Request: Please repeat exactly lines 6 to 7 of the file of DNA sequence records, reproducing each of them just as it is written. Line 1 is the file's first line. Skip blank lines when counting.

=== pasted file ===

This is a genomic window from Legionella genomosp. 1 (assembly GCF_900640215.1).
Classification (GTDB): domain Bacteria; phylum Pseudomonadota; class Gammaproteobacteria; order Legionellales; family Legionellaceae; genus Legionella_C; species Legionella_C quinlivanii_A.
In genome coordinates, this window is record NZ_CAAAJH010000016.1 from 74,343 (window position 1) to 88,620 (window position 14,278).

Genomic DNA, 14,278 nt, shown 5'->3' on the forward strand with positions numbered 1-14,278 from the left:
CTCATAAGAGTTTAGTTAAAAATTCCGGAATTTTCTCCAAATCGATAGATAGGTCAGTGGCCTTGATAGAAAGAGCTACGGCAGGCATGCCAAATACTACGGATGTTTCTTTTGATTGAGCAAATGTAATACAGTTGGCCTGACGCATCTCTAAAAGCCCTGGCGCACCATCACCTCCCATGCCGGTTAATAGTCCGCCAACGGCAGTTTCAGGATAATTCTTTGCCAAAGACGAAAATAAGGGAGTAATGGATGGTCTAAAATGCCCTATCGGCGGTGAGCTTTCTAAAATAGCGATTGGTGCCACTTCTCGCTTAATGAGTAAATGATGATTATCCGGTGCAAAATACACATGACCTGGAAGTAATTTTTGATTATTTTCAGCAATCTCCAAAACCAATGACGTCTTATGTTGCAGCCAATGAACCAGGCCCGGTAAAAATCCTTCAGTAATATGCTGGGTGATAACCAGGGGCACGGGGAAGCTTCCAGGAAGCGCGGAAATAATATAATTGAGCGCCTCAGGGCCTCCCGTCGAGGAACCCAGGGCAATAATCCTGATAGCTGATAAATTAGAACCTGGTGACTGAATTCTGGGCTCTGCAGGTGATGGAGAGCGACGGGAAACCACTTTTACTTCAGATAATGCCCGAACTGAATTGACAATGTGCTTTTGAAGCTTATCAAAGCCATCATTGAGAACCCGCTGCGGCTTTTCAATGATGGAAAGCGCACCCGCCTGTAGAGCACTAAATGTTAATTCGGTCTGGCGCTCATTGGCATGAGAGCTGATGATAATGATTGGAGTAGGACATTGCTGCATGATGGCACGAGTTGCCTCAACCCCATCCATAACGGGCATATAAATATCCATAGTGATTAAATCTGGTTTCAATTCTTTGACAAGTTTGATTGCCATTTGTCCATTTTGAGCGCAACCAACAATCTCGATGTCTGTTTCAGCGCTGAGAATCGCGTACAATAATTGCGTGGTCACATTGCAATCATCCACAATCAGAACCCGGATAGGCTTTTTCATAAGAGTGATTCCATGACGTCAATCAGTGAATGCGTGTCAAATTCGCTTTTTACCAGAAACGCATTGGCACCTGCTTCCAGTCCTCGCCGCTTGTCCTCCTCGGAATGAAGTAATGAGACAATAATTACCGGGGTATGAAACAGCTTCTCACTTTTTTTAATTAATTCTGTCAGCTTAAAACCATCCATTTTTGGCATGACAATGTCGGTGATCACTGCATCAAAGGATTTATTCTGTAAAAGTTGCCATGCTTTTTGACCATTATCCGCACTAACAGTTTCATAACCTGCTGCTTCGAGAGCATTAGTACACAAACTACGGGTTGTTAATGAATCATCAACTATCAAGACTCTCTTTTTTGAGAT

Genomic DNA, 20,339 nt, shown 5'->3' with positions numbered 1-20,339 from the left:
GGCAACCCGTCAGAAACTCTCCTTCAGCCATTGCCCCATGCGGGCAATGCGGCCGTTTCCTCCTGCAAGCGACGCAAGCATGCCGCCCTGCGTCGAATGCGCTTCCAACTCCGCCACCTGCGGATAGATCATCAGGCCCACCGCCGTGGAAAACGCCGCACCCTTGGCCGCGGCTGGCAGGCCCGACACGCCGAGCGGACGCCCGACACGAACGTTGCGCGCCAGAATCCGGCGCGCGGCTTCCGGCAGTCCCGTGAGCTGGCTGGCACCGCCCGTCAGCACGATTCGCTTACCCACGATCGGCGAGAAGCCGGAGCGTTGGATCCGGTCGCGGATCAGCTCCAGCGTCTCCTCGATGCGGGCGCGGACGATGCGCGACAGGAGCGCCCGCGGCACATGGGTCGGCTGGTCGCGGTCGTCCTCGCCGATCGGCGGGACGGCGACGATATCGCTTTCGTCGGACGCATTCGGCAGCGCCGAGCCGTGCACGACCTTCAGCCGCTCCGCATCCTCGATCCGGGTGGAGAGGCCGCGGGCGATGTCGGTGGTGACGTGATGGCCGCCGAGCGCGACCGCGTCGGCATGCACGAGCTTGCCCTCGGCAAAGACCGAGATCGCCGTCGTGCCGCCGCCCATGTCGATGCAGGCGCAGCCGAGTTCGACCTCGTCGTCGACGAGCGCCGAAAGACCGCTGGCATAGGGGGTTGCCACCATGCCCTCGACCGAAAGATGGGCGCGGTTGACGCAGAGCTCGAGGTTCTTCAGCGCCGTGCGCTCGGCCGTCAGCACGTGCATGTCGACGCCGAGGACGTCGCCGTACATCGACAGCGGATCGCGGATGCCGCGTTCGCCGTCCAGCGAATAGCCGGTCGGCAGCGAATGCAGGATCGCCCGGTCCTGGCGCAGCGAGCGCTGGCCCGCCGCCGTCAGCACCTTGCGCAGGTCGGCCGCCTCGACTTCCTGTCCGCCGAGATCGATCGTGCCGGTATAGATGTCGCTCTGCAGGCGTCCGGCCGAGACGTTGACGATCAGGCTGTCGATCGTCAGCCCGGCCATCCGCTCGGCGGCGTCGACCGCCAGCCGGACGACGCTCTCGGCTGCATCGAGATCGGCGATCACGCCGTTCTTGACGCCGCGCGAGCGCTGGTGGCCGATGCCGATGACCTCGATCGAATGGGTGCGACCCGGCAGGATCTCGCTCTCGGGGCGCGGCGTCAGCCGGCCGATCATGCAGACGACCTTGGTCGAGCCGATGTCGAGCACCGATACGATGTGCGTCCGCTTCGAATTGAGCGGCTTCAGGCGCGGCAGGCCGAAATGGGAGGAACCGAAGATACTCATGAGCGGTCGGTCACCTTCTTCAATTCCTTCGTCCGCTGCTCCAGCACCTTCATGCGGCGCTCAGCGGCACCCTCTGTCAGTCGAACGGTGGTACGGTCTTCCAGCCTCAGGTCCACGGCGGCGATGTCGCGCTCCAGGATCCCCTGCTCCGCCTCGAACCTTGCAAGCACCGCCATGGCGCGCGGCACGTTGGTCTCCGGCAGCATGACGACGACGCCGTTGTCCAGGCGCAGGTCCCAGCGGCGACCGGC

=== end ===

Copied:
Genomic DNA, 20,339 nt, shown 5'->3' with positions numbered 1-20,339 from the left:
GGCAACCCGTCAGAAACTCTCCTTCAGCCATTGCCCCATGCGGGCAATGCGGCCGTTTCCTCCTGCAAGCGACGCAAGCATGCCGCCCTGCGTCGAATGCGCTTCCAACTCCGCCACCTGCGGATAGATCATCAGGCCCACCGCCGTGGAAAACGCCGCACCCTTGGCCGCGGCTGGCAGGCCCGACACGCCGAGCGGACGCCCGACACGAACGTTGCGCGCCAGAATCCGGCGCGCGGCTTCCGGCAGTCCCGTGAGCTGGCTGGCACCGCCCGTCAGCACGATTCGCTTACCCACGATCGGCGAGAAGCCGGAGCGTTGGATCCGGTCGCGGATCAGCTCCAGCGTCTCCTCGATGCGGGCGCGGACGATGCGCGACAGGAGCGCCCGCGGCACATGGGTCGGCTGGTCGCGGTCGTCCTCGCCGATCGGCGGGACGGCGACGATATCGCTTTCGTCGGACGCATTCGGCAGCGCCGAGCCGTGCACGACCTTCAGCCGCTCCGCATCCTCGATCCGGGTGGAGAGGCCGCGGGCGATGTCGGTGGTGACGTGATGGCCGCCGAGCGCGACCGCGTCGGCATGCACGAGCTTGCCCTCGGCAAAGACCGAGATCGCCGTCGTGCCGCCGCCCATGTCGATGCAGGCGCAGCCGAGTTCGACCTCGTCGTCGACGAGCGCCGAAAGACCGCTGGCATAGGGGGTTGCCACCATGCCCTCGACCGAAAGATGGGCGCGGTTGACGCAGAGCTCGAGGTTCTTCAGCGCCGTGCGCTCGGCCGTCAGCACGTGCATGTCGACGCCGAGGACGTCGCCGTACATCGACAGCGGATCGCGGATGCCGCGTTCGCCGTCCAGCGAATAGCCGGTCGGCAGCGAATGCAGGATCGCCCGGTCCTGGCGCAGCGAGCGCTGGCCCGCCGCCGTCAGCACCTTGCGCAGGTCGGCCGCCTCGACTTCCTGTCCGCCGAGATCGATCGTGCCGGTATAGATGTCGCTCTGCAGGCGTCCGGCCGAGACGTTGACGATCAGGCTGTCGATCGTCAGCCCGGCCATCCGCTCGGCGGCGTCGACCGCCAGCCGGACGACGCTCTCGGCTGCATCGAGATCGGCGATCACGCCGTTCTTGACGCCGCGCGAGCGCTGGTGGCCGATGCCGATGACCTCGATCGAATGGGTGCGACCCGGCAGGATCTCGCTCTCGGGGCGCGGCGTCAGCCGGCCGATCATGCAGACGACCTTGGTCGAGCCGATGTCGAGCACCGATACGATGTGCGTCCGCTTCGAATTGAGCGGCTTCAGGCGCGGCAGGCCGAAATGGGAGGAACCGAAGATACTCATGAGCGGTCGGTCACCTTCTTCAATTCCTTCGTCCGCTGCTCCAGCACCTTCATGCGGCGCTCAGCGGCACCCTCTGTCAGTCGAACGGTGGTACGGTCTTCCAGCCTCAGGTCCACGGCGGCGATGTCGCGCTCCAGGATCCCCTGCTCCGCCTCGAACCTTGCAAGCACCGCCATGGCGCGCGGCACGTTGGTCTCCGGCAGCATGACGACGACGCCGTTGTCCAGGCGCAGGTCCCAGCGGCGACCGGC